Developer: Team Cherry
Publisher: Team Cherry
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Hollow Knight is a 2D platformer in the Metroidvania style, that is to say, a 2D style platformer that focuses on a sprawling maps, exploration, character progression, platforming challenges and boss battles. The player controls an unnamed ‘bug’ (looks like a human Stag beetle, but I’m no anthropomorphic entomologist, so what do I know), referred to as ‘The Knight’. The Knight is tasked with navigating a dark, depressing world in which insects act as stand-ins for humans.
Very little in the way of character motivation or plot are directly exposed by the game. The main plot of the game – much like a Metroidvania game – is left up to the player to work out where they need to go next and how to get there. Story and lore are mainly delivered through exploration, NPC interactions and a hunting journal (much like Metroid Prime’s database of scanned enemies), whilst remaining cryptic enough about the plot to keep the player postulating.
The gameplay heavily is inspired by the Metroidvania genre. The map, level and area designs are very reminiscent of the 2D Metroid series, whilst the core combat lives up to the Castlevania portion of Metroidvania. In it’s simplest form, enemies will briefly telegraph their attack, then expect you to respond appropriately or suffer pain. This style of combat creates some very challenging and exhilarating boss encounters that kicked my ass more than a few times (particularly the Dream Bosses).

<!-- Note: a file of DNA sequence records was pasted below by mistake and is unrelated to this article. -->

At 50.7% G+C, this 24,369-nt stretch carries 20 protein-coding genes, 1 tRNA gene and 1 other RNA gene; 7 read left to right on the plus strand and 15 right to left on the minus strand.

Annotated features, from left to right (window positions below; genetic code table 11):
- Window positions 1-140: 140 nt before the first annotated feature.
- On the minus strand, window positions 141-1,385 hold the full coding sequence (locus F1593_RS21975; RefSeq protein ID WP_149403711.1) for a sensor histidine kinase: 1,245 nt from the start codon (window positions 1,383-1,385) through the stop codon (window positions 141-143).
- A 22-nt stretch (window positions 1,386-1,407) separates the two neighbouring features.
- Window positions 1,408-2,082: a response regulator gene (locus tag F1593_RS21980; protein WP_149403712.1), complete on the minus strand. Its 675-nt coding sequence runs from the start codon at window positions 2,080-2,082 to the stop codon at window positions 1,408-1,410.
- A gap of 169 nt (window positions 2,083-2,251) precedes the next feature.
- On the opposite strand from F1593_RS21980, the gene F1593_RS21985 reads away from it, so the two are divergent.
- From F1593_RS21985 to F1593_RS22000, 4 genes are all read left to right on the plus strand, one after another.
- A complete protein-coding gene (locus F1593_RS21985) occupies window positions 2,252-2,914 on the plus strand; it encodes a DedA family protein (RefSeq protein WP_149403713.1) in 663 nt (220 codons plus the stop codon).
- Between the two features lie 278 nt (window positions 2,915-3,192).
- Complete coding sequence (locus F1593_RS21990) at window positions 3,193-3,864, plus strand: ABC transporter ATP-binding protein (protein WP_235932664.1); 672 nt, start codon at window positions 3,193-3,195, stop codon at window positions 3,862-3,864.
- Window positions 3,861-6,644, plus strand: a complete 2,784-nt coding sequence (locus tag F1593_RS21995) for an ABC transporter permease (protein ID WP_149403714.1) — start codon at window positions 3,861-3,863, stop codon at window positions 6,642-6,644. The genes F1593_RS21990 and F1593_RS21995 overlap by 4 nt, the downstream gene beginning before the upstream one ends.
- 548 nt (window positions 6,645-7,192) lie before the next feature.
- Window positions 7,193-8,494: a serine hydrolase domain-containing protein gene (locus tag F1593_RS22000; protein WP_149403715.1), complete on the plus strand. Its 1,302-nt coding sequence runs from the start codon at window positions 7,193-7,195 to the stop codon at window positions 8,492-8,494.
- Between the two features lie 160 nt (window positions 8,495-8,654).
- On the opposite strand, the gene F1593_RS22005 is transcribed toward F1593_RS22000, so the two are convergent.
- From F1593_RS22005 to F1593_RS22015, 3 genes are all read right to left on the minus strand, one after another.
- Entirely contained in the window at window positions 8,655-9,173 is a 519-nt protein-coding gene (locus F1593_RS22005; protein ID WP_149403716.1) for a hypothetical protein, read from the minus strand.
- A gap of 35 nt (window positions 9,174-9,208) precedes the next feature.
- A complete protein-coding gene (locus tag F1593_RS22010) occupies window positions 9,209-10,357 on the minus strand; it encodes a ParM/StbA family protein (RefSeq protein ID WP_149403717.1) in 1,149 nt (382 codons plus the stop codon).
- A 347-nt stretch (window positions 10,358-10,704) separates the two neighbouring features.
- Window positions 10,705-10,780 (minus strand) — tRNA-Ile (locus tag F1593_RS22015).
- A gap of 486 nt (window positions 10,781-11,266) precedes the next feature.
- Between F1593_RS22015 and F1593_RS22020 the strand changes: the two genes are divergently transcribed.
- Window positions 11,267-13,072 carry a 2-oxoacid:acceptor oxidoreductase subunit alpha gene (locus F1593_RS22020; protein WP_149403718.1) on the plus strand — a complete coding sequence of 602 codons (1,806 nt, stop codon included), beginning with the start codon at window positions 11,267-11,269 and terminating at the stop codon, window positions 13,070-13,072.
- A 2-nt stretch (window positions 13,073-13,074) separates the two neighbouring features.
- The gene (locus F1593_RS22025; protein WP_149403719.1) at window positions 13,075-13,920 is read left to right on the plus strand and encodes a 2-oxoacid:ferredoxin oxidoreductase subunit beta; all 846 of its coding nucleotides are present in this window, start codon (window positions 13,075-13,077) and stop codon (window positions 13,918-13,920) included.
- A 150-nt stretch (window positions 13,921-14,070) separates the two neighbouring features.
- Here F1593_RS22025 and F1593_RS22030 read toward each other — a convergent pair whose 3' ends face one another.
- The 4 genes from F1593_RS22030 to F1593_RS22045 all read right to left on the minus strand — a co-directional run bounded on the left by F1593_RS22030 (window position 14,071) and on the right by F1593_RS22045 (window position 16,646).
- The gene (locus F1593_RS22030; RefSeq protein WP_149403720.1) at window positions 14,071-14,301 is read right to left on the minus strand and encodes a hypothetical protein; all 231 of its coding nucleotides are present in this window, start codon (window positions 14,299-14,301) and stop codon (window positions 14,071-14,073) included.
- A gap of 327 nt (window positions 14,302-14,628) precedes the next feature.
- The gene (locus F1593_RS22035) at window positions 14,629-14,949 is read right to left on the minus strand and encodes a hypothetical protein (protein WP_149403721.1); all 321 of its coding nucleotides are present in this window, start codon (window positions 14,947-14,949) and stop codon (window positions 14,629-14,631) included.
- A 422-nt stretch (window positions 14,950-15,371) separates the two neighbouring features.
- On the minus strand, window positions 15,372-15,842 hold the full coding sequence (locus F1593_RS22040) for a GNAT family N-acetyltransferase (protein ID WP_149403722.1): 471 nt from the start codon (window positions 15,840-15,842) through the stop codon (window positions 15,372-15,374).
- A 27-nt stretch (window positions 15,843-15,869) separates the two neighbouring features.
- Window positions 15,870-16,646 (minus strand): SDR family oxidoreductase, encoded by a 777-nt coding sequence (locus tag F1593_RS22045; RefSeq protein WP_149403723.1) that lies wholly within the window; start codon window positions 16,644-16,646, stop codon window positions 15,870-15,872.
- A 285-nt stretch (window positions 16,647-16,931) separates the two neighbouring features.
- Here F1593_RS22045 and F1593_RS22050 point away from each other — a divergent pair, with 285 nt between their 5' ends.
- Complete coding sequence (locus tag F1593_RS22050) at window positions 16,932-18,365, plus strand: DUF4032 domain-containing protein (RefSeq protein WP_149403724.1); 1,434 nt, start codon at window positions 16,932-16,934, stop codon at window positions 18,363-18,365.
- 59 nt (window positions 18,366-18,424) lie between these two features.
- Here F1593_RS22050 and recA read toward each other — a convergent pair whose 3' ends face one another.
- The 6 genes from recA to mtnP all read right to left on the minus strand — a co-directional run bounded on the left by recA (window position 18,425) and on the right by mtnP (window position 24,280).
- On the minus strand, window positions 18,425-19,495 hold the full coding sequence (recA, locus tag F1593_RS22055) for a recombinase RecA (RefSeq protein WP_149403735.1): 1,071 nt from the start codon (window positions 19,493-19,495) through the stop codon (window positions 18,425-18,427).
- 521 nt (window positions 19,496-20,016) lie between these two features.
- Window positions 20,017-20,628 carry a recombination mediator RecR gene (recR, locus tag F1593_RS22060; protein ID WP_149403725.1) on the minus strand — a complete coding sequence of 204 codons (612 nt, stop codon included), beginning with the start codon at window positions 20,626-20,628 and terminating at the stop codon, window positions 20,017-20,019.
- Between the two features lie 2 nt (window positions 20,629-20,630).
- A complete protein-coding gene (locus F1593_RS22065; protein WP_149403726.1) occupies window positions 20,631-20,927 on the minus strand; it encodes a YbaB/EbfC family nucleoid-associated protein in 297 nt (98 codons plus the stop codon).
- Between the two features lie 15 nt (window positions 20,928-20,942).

Character progression is robust, with something like seven separate progression systems that all contribute to The Knight’s strength, flexibility, magic prowess, speed and just overall power level. The Knight is in a perpetual state of growth right up until the end, keeping element of character progression fresh, interesting and ever marching onward.
Hollow Knight boasts a well-put-together and dark atmospheric soundtrack (the City of Tears theme is incredible) and a unique art-style which really help to distinguish itself as a unique experience in its own right. Finally, the game has a lot to offer for a game of its type and price (my first playthrough was almost 18 hours long and far from 100%) and offers an Ironman challenge (Steel Soul Mode, 1 life only) for those that seek pain.
This is the type of indie game that wears its inspiration on its sleeve proudly. Early Nintendo games are readily apparent, but Hollow Knight in particular absolutely adores the Metroid series. One doesn’t have to look particularly hard to see the many Metroid references, some even taking the form of some very one-the-nose homages! Which as a Metroid fan, I thoroughly enjoyed.
Hollow Knight is still being updated via free DLCs, with the first two of the three already (Hidden Dreams and The Grimm Troupe) released and the last on its way. It currently retails for $14.99 USD on Steam. So, if you’re a fan of the Metroid series, or even the Metroidvania style of game, the experience is more than worth the price, twice over.
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